am·​biv·​a·​lence | \ am-ˈbi-və-lən(t)s How to pronounce ambivalence (audio) \

Definition of ambivalence

1 : simultaneous and contradictory attitudes or feelings (such as attraction and repulsion) toward an object, person, or action felt ambivalence toward his powerful father ambivalence toward marriage
2a : continual fluctuation (as between one thing and its opposite)
b : uncertainty as to which approach to follow ambivalence about their goals

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Examples of ambivalence in a Sentence

Recent Examples on the Web

Sunday’s results only partially reflected the SPD’s deep ambivalence: 66 percent of its voters endorsed the new coalition, with 34 percent rejecting it. Griff Witte, Washington Post, "Germany will finally have a government after Social Democrats clear the way for Merkel’s fourth term," 4 Mar. 2018 This charming ambivalence extends to the show's story and characters. Jack Helbig, Chicago Reader, "After 139 years, Pirates of Penzance is still a satisfying combination of sweet and salty," 27 June 2018 One senses a certain ambivalence even in Bernice King's reaction to the Super Bowl ad. Michael Hiltzik,, "That Dodge trucks Super Bowl ad shows it's time to loosen the King family's grip on MLK's legacy," 5 Feb. 2018 Remain won that round, but British ambivalence over Europe has never gone away. Walter Russell Mead, WSJ, "Charles de Gaulle Saw Brexit Coming," 21 Jan. 2019 This finding held true regardless of the way employees rated their overall relationship with their manager — ambivalence made bad relationships and otherwise good relationships worse. Katie Heaney, The Cut, "Why It’s Better to Hate Your Boss Than to Feel Ambivalent Toward Them," 2 July 2018 Most actual sibling relationships tend to go from forgiveness to ambivalence to appreciation and back again within the span of, like, a day. Cady Drell, Marie Claire, "7 Things to Love About 'To All The Boys I've Loved Before'," 17 Aug. 2018 Each of these scores is derived by taking the difference between words that belong in the category that indicates certainty, optimism, etc. and those that exemplify its opposite — ambivalence, pessimism, etc. Julia Azari, Vox, "Who wrote the anonymous White House op-ed? A linguistic analysis.," 7 Sep. 2018 Trump’s continued inconsistency on Russia, paired with occasional ambivalence about NATO, has added to international uncertainty about U.S. commitments. Justin Vaughn, Washington Post, "We asked experts to grade Trump’s first year as a president. Here’s what they said.," 19 Jan. 2018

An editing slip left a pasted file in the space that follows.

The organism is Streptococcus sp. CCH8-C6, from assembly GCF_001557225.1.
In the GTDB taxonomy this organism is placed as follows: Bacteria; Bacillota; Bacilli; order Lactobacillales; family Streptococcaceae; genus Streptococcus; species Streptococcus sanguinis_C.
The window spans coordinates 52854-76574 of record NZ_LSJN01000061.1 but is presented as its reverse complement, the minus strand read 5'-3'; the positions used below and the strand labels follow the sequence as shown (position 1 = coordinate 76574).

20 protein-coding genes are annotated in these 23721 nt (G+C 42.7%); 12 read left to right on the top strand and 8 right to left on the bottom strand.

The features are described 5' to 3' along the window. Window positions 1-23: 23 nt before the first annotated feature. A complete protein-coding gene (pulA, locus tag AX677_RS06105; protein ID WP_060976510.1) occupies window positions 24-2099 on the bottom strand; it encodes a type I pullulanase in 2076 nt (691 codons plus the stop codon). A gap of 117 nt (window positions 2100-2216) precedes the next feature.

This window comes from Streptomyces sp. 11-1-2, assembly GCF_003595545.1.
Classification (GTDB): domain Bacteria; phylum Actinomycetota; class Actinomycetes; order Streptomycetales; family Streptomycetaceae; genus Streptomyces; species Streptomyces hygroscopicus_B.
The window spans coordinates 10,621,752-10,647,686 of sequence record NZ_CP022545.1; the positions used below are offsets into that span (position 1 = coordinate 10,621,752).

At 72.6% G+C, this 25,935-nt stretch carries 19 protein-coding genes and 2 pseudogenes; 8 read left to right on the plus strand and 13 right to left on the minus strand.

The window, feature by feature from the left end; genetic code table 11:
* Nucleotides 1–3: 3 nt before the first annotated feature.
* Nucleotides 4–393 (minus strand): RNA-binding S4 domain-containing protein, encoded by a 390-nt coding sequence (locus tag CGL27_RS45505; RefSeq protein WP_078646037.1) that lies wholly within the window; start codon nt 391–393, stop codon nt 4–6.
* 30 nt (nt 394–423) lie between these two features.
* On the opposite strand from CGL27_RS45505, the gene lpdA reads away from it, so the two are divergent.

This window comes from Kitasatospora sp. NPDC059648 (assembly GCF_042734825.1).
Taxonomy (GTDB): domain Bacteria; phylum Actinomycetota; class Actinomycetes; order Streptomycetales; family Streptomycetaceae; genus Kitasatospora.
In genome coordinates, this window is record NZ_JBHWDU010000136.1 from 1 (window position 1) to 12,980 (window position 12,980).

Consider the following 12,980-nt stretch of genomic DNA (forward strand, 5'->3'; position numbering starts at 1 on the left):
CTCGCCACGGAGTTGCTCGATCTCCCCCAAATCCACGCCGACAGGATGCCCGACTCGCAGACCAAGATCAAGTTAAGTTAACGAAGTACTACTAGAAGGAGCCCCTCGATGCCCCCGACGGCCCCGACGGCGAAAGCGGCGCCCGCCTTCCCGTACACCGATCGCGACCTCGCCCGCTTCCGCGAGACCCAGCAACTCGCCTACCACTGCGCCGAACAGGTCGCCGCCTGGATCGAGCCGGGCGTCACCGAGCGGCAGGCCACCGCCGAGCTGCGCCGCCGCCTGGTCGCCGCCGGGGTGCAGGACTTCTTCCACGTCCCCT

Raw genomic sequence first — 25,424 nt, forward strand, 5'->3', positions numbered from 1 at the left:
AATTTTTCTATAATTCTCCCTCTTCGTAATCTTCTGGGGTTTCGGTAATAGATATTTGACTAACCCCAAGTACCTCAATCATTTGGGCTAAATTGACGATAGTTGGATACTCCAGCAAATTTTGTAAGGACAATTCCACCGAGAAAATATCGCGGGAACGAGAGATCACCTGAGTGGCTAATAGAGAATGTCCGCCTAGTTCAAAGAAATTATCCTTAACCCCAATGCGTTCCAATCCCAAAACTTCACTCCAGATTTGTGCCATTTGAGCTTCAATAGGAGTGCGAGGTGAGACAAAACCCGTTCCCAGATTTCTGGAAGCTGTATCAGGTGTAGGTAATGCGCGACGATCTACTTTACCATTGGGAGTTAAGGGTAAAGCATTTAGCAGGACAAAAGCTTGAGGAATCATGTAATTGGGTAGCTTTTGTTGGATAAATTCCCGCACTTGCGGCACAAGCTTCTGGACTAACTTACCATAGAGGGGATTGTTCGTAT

These example sentences are selected automatically from various online news sources to reflect current usage of the word 'ambivalence.' Views expressed in the examples do not represent the opinion of Merriam-Webster or its editors. Send us feedback.

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First Known Use of ambivalence

1909, in the meaning defined at sense 1

History and Etymology for ambivalence

International Scientific Vocabulary

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More Definitions for ambivalence


am·​biv·​a·​lence | \ am-ˈbiv-ə-lən(t)s How to pronounce ambivalence (audio) \

Medical Definition of ambivalence

: simultaneous and contradictory attitudes or feelings (as attraction and repulsion) toward an object, person, or action ambivalence which is expressed in behavior by alternating obedience and rebellion— G. S. Blum

Other Words from ambivalence

ambivalent \ -​lənt How to pronounce ambivalent (audio) \ adjective
ambivalently adverb

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More from Merriam-Webster on ambivalence

Spanish Central: Translation of ambivalence

Nglish: Translation of ambivalence for Spanish Speakers

Britannica English: Translation of ambivalence for Arabic Speakers Encyclopedia article about ambivalence

Comments on ambivalence

What made you want to look up ambivalence? Please tell us where you read or heard it (including the quote, if possible).


an enemy or opponent

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